In a recent landmark decision the European Court of Justice (ECJ) has held that Google cannot deny the Right to Be Forgotten to its users. This decision would further strengthen the efforts of European Union to protect privacy rights and data protection amid global e-surveillance practices. The result of this decision is that the Right to Be Forgotten can now be enforced against Google in Europe. In fact, takedown requests have already been made to Google and companies like Yahoo, Microsoft, etc are also exploring various legal possibilities in this regard.
Google has termed this decision as amounting to censorship. However, Google itself has been engaging in censorship around the world and this stand of Google cannot be supported.
Google can already be approached for removal of objectionable contents as per the laws of United States. However, this is a problematic solution as Google refuses to obey laws of other countries, including India. While Indian government is taking Google lightly yet many individuals have dragged Google to Indian Courts on numerous occasions. Google is presently fighting an online defamation case at Supreme Court of India. Nevertheless the attitude of Google vis-à-vis compliance with Indian laws is more on the side of defiance than compliance.
Foreign companies and websites do so easily in India as Indian government has not taken “Techno Legal Steps” against them. As a result Companies like Google, Facebook, etc are openly Violating Indian Laws and “Blatantly Refusing” to entertain and respect Indian Legal Requests for Information.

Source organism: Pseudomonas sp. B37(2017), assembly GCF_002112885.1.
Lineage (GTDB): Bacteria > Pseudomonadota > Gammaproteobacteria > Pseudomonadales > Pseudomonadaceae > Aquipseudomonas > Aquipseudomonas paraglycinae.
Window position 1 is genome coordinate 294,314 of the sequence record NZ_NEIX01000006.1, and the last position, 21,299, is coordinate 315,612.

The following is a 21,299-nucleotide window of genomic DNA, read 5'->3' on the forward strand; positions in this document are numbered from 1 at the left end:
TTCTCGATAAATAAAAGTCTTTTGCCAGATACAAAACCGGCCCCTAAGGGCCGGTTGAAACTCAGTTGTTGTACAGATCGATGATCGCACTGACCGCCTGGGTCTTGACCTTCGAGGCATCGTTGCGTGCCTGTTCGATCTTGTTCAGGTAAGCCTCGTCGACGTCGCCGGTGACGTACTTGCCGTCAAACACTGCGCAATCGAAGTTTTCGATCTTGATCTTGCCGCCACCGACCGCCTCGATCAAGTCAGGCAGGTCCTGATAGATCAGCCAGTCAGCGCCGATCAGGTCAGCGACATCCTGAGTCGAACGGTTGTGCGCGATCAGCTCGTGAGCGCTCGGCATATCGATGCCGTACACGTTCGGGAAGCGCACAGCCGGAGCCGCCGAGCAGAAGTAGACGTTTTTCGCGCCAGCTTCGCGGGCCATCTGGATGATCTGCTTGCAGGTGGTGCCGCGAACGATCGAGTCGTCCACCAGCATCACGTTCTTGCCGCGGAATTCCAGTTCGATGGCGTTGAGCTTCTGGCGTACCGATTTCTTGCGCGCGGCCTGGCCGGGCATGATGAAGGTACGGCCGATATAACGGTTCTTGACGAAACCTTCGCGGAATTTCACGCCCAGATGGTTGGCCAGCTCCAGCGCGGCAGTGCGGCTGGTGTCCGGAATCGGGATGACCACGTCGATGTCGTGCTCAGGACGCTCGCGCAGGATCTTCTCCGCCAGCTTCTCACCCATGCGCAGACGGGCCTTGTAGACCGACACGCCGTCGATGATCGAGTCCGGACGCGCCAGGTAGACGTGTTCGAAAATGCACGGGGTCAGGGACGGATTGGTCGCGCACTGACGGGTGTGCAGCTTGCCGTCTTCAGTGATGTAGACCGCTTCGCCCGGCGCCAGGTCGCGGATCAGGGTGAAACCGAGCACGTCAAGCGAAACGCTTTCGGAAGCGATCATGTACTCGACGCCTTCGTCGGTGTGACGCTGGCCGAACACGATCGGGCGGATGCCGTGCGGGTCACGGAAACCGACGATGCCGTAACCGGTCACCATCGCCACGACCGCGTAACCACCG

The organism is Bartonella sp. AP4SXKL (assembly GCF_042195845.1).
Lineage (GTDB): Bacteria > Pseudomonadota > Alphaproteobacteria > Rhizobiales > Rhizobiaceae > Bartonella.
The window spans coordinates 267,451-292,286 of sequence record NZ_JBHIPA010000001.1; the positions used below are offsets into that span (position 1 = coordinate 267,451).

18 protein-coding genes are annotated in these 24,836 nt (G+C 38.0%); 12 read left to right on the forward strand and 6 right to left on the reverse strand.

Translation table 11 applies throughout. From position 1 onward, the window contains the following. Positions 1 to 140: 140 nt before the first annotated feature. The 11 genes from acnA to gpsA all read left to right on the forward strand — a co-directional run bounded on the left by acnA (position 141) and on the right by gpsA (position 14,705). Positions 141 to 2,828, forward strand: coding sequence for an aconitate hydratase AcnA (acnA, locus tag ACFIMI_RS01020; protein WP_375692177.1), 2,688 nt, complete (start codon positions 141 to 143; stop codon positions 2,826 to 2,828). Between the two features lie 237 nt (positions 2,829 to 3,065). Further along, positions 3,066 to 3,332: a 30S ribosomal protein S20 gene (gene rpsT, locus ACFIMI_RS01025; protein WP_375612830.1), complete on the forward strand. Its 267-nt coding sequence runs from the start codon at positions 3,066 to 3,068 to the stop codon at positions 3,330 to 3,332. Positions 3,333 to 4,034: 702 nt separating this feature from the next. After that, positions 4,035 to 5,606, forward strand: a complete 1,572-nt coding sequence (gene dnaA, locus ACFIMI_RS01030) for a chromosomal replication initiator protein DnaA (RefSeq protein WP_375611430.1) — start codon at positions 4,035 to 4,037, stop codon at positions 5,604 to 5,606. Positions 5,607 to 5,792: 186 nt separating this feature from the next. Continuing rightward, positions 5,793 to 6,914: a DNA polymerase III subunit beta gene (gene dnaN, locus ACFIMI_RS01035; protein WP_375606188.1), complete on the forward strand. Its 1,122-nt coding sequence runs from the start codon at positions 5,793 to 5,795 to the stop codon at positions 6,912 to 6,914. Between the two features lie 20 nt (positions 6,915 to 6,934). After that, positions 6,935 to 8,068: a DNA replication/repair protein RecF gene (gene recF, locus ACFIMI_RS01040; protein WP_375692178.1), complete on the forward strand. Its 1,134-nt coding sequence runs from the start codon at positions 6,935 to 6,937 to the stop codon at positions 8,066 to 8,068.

Even the much hyped Mutual Legal Assistance Treaty (MLAT) has its own “Limitations” to make the offending People/Companies liable as per Indian Laws. For instance, recently U.S. blocked India’s MLAT attempt to make Google, Facebook, etc to comply with Indian Laws. So what would Indian Government do if these Companies and Websites do not comply with Indian Laws and if they cannot be “Compelled” to comply with Indian Laws through MLAT and other mechanisms as well?
Foreign companies and websites have been ignoring the cyber law due diligence (PDF) and internet intermediary liability as prescribed by Information technology Act, 2000 (IT Act 2000). It is common among these companies to deny compliance under the IT Act 2000 and ask for court orders for even those compliance requirements that have been prescribed by different laws of India. As a result, cyber litigations against foreign companies are going to increase in the near future.
Indian courts must ensure that Google complies with Indian laws. Indian legislature and Indian courts must also ensure that right to be forgotten must also be made part and parcel of the proposed privacy law of India.